The multiple component mechanisms of extra-classical receptive field modulation, with distinct dynamics, discovered in the monkey visual cortex have important implications for understanding contextual perceptual processing.
Nonlinear receptive field subunits in retinal ganglion cells are isolated and characterized by clustering spike-triggered stimuli, and validated on population responses to naturalistic and novel closed loop stimuli.
Neurite arbors of VGluT3-expressing amacrine cells (VG3-ACs) process visual information locally uniformly detecting object motion while varying in contrast preferences; and in spite of extensive overlap between arbors of neighboring cells population activity in the VG3-AC plexus encodes stimulus positions with subcellular precision.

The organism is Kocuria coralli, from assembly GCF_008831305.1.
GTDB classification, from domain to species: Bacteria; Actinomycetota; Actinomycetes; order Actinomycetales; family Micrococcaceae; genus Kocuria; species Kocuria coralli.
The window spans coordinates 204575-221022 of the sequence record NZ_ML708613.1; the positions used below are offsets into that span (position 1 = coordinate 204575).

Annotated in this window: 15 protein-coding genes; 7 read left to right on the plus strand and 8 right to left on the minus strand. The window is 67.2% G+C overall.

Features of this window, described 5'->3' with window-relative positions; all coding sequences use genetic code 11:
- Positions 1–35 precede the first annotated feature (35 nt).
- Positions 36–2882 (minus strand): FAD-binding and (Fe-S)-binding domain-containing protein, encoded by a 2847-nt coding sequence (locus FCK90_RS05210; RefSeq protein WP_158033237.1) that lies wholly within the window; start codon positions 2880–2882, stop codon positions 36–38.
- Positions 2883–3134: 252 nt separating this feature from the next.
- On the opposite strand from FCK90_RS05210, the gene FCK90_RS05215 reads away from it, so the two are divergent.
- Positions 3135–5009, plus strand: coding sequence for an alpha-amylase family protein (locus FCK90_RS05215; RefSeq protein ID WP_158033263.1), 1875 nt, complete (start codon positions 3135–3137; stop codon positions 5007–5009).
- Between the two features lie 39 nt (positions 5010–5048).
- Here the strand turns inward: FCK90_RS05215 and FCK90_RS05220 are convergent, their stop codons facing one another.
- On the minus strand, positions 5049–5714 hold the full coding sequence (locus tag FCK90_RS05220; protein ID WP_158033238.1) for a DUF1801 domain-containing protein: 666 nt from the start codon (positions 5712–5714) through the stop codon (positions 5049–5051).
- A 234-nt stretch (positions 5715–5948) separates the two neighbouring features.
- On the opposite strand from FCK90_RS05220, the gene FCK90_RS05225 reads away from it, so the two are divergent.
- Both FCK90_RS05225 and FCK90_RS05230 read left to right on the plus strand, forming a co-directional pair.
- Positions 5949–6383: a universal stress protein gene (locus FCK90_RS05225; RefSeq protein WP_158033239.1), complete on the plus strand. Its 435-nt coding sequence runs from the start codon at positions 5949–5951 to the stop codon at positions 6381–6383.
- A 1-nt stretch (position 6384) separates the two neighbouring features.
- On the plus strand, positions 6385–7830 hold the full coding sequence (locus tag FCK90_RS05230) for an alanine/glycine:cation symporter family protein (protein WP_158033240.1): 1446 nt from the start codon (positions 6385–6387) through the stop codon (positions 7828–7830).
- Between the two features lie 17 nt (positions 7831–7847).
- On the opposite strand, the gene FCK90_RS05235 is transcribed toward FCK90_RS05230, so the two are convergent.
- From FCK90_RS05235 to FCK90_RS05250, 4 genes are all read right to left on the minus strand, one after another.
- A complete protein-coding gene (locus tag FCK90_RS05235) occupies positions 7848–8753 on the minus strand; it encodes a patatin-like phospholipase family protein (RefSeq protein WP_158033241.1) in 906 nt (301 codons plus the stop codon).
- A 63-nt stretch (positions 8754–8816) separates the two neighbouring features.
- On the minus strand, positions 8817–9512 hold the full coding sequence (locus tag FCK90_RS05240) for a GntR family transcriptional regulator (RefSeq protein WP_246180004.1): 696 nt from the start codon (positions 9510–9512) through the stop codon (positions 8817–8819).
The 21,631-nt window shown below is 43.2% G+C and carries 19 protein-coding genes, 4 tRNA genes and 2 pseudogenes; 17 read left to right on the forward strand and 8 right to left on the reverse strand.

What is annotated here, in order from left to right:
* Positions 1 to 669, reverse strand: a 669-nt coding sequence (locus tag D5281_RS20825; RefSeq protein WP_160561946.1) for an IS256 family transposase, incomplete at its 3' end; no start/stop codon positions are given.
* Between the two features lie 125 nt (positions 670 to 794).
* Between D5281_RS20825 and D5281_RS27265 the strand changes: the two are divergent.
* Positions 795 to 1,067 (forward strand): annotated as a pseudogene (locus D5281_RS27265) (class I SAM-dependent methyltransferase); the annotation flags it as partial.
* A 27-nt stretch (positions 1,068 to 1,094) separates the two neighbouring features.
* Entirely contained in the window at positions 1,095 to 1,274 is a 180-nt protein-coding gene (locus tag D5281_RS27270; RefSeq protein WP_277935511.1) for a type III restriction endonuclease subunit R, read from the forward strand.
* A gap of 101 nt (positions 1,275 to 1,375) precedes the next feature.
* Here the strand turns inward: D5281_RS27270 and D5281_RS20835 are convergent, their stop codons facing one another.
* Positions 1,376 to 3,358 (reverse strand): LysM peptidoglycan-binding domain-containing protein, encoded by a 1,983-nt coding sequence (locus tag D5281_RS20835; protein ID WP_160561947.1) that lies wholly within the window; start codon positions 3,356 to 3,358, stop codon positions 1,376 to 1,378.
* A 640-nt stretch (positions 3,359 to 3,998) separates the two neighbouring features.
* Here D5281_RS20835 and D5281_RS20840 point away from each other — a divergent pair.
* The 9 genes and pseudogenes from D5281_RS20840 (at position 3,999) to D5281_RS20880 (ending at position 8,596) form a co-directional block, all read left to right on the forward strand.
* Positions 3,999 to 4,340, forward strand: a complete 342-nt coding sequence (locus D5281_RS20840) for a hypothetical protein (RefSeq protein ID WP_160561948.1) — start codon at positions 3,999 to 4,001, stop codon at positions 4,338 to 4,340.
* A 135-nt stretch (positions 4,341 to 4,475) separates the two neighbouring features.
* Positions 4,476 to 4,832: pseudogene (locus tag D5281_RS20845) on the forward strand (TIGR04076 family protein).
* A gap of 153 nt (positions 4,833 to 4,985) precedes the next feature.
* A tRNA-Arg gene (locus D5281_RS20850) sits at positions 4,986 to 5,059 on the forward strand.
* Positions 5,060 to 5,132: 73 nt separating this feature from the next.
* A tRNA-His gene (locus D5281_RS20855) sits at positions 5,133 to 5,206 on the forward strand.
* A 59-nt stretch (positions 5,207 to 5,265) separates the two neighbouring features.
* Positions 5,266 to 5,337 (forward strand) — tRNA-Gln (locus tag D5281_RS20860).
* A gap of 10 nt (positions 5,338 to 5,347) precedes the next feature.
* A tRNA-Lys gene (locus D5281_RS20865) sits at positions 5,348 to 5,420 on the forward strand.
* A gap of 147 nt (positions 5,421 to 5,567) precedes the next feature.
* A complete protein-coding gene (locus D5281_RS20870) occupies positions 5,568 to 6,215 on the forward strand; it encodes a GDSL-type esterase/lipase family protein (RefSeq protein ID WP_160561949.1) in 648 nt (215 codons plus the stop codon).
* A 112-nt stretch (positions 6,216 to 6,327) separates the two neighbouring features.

Electrophysiological recording and optogenetic manipulation approaches reveal that a multisensory bottom-up SC-LP-A1 pathway plays a role in contextual and cross-modality modulation of auditory cortical processing.
A spatially-tuned normalization model accounts for neuronal responses to attended or unattended stimuli that are presented inside the classical receptive field or the surround, and explains various other observations.